The email landed in my inbox a little over three weeks ago after a relatively light snowfall. “My constituents in the 12th grade,” it began, “have persuaded me to voice a shared concern that we may not be able to relive the past’s sweet winter memories of sleeping in, drinking hot chocolate by the fire, or scavenging up just enough snow to build a snowman. In a world that has become so predictable yet still chaotic, my peers insist that I vouch for a winter weather/mental health day, as this would be a welcome gift to the student body.” He was laying it on a little thick, don’t you think? Still, everybody loves a snow day.
Unfortunately for the senior class and its spokesperson Riley Clinton—or President Clinton as I like to call him, in view of his elected position—I found scant justification for their entreaty. “Your earnest appeal on behalf of the most estimable members of the MICDS Class of 2021,” I replied, “is a credit both to the seriousness with which you execute your obligations as their representative and to the inventiveness with which they would justify my interpretation of a sunny day as a snow day.”
Snow day decisions are rarely easy, and on one occasion, at my former school in Huntsville, Alabama, I got one very wrong. Not a single flake fell. I found my way to Five Guys for lunch—I think the sun was even out by this point—and I happened to catch some glares from two parents who were seated at a nearby table with their three children, all students at the school. I walked over to speak with them. “Raise your hand if you are not happy about our snow day today,” I said. Mom and Dad both shot their arms in the air. “Now raise your hand if you are happy about our snow day today.” All three children nearly rose out of their seats to get their hands up as high as they could. “Three votes against two,” I declared. “The people have spoken!” I like to think that Mom and Dad were amused, but I can’t be sure.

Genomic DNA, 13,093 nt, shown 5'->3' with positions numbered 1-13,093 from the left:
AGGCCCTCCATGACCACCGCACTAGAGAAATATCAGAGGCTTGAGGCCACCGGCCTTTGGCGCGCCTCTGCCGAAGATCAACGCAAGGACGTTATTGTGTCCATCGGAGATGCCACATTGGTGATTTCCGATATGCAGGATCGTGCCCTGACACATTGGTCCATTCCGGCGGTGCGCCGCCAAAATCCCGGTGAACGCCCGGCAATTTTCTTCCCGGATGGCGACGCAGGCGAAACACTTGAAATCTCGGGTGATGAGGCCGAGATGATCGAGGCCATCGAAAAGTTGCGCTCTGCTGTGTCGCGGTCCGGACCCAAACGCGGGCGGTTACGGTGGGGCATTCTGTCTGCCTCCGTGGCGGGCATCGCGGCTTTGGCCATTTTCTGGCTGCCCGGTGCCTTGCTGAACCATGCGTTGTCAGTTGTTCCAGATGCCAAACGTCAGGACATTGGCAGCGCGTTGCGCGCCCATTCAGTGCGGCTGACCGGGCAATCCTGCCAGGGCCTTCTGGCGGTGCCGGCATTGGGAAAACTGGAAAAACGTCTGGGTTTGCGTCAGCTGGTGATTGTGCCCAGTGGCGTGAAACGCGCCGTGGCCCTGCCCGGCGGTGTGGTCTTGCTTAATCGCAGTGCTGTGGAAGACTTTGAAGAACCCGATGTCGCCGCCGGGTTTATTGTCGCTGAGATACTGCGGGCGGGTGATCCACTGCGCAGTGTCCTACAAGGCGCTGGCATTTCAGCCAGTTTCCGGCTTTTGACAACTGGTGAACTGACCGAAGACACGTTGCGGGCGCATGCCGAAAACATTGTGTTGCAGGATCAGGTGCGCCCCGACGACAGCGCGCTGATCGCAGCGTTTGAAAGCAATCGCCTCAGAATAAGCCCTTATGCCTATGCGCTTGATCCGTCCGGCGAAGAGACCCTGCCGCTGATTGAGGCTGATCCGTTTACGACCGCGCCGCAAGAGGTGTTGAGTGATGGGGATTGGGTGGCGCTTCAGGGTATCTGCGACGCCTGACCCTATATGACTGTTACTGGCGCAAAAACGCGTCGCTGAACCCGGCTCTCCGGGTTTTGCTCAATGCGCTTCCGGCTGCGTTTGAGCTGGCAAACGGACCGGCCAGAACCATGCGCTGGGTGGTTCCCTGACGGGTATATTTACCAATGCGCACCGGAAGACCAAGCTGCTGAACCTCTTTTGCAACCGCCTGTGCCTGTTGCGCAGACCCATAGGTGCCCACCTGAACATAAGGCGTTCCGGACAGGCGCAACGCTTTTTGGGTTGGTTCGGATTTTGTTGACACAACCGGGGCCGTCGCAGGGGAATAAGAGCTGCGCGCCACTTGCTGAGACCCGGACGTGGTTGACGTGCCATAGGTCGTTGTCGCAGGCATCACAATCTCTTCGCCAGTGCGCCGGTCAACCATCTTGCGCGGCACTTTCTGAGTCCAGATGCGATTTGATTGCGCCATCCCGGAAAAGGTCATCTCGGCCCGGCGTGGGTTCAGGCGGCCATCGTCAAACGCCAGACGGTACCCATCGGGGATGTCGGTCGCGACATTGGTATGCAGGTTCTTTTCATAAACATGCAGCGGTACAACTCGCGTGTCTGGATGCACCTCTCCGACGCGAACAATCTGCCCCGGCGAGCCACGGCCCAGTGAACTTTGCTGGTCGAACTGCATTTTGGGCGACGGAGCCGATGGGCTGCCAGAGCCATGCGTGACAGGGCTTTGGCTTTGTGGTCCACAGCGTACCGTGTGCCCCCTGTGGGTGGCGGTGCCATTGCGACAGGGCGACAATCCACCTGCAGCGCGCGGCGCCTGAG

The snow day this past Tuesday, of course, was a very easy one to get right. I also appreciated the opportunity it afforded to make amends with the senior class. “Recalling your late-January appeal,” I wrote to them on Monday afternoon before announcing my decision, “and finding myself in view of more persuasive conditions and forecasts in our vicinity, I have determined that I should now grant this desired occasion to you, and to all other MICDS students; and therefore, in my capacity as Head of School, I declare that Tuesday, February 16, 2021, shall be a traditional snow day at MICDS, during which no classes will be held and all on-campus activities canceled. I wanted you to be the first to know. Happy snow day.”
William Shakespeare’s play The Life and Death of Richard the Third begins famously. “Now is the winter of our discontent / Made glorious summer by this sun of York; / And all the clouds that lour’d upon our house / In the deep bosom of the ocean buried.” Tomorrow, when the temperature in St. Louis finally rises above freezing again, it will have been two weeks since it has done so. I do not think this will quite make “glorious summer” of “the winter of our discontent,” but it’s a step in the right direction. Cases of COVID-19 have been declining steadily, too, and perhaps herd immunity is closer than we imagine. It is pleasant to think so in any case. Winter is never forever.
Always reason, always compassion, always courage. May any clouds that lour’d upon your house be in the deep bosom of the ocean buried—or perhaps in the deep bosom of the snowman that you brought to life on Tuesday. I wish you a very happy weekend with your families.
Head of School